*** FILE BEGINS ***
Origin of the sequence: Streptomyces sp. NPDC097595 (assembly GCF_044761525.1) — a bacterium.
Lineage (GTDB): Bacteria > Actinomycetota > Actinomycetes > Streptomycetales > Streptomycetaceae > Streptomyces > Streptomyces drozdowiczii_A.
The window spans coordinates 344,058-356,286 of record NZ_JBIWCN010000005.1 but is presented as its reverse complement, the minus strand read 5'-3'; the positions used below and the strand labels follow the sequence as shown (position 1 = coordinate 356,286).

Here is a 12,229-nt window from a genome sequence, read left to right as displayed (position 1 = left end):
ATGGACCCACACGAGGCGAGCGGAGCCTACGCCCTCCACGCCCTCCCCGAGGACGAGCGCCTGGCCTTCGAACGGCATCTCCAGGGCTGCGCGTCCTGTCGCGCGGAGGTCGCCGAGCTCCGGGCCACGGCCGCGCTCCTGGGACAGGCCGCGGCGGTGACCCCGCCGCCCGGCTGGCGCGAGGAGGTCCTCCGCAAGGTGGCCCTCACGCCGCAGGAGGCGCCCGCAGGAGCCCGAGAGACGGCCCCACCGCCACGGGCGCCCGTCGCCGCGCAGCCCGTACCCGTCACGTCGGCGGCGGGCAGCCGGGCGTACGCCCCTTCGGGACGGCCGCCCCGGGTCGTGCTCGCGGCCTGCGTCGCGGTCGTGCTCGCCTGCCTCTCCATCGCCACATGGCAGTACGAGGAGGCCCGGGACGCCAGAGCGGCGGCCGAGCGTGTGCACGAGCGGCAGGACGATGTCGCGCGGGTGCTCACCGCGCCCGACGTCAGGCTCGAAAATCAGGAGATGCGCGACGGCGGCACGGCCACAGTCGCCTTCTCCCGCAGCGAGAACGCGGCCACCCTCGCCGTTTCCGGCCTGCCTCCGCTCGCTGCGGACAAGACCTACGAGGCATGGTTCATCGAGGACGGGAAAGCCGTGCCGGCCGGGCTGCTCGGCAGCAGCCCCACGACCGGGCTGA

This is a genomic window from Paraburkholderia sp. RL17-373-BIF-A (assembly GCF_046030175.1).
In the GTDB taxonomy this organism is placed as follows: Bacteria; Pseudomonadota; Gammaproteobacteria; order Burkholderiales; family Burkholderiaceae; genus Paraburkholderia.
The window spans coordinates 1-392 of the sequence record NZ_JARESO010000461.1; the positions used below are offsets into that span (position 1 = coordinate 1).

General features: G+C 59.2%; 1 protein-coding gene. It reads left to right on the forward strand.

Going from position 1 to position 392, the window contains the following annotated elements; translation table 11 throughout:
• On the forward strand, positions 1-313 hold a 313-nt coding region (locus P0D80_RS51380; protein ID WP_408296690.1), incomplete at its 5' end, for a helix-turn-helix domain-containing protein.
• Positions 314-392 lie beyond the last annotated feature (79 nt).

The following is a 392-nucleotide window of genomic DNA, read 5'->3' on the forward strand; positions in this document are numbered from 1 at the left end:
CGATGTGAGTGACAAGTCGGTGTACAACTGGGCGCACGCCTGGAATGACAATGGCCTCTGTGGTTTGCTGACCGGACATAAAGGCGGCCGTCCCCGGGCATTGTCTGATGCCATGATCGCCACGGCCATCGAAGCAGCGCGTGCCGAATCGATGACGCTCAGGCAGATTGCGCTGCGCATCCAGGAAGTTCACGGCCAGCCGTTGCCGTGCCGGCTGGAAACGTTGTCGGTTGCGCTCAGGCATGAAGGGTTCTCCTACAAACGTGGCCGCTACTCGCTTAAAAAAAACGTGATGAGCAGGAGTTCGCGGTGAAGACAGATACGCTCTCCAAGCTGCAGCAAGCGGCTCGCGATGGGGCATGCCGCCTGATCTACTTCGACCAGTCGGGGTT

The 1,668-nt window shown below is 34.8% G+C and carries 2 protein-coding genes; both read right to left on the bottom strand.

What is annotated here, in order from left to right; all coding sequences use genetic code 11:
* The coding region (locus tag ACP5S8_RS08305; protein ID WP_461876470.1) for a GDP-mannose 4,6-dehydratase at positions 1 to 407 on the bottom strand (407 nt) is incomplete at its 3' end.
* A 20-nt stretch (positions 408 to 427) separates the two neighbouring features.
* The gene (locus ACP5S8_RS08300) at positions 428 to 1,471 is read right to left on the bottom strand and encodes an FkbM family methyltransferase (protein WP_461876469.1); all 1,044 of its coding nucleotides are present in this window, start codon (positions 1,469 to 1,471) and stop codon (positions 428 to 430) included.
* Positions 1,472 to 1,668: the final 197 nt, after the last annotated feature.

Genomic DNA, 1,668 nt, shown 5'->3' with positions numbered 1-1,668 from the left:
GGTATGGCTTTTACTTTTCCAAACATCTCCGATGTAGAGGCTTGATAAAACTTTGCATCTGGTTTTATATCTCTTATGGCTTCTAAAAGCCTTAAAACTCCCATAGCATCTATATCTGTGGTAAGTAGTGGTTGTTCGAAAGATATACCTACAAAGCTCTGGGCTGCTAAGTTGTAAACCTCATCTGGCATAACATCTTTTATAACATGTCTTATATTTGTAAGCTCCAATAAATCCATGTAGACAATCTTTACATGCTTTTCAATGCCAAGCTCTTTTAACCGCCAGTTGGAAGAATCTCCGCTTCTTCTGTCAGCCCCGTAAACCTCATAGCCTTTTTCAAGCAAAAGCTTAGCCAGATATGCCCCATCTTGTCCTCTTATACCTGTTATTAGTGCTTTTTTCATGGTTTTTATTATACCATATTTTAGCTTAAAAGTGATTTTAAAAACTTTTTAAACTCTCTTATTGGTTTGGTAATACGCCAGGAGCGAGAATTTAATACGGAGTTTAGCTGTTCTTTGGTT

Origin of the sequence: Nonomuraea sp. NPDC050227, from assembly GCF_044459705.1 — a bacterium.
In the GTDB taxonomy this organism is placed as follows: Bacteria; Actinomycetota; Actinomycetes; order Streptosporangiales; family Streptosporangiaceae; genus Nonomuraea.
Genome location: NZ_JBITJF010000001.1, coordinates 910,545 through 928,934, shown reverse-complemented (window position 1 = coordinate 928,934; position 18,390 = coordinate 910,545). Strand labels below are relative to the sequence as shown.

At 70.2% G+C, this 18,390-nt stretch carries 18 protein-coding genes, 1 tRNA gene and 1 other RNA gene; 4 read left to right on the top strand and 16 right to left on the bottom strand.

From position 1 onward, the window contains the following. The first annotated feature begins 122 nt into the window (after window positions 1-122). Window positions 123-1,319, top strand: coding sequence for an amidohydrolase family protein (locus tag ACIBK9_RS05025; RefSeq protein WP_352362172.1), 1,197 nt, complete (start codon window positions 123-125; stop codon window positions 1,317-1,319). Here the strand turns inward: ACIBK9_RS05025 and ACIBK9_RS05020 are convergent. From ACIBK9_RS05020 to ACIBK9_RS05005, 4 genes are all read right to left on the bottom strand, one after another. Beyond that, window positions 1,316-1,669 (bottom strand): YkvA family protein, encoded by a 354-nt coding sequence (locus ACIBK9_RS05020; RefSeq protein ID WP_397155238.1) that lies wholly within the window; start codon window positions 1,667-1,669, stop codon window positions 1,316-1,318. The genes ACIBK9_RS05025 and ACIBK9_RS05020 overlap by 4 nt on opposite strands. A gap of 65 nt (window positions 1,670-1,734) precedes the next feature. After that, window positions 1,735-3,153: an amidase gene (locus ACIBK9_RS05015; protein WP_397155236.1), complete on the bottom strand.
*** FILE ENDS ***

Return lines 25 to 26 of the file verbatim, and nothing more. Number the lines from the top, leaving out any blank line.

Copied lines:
Genome location: NZ_JBITJF010000001.1, coordinates 910,545 through 928,934, shown reverse-complemented (window position 1 = coordinate 928,934; position 18,390 = coordinate 910,545). Strand labels below are relative to the sequence as shown.

At 70.2% G+C, this 18,390-nt stretch carries 18 protein-coding genes, 1 tRNA gene and 1 other RNA gene; 4 read left to right on the top strand and 16 right to left on the bottom strand.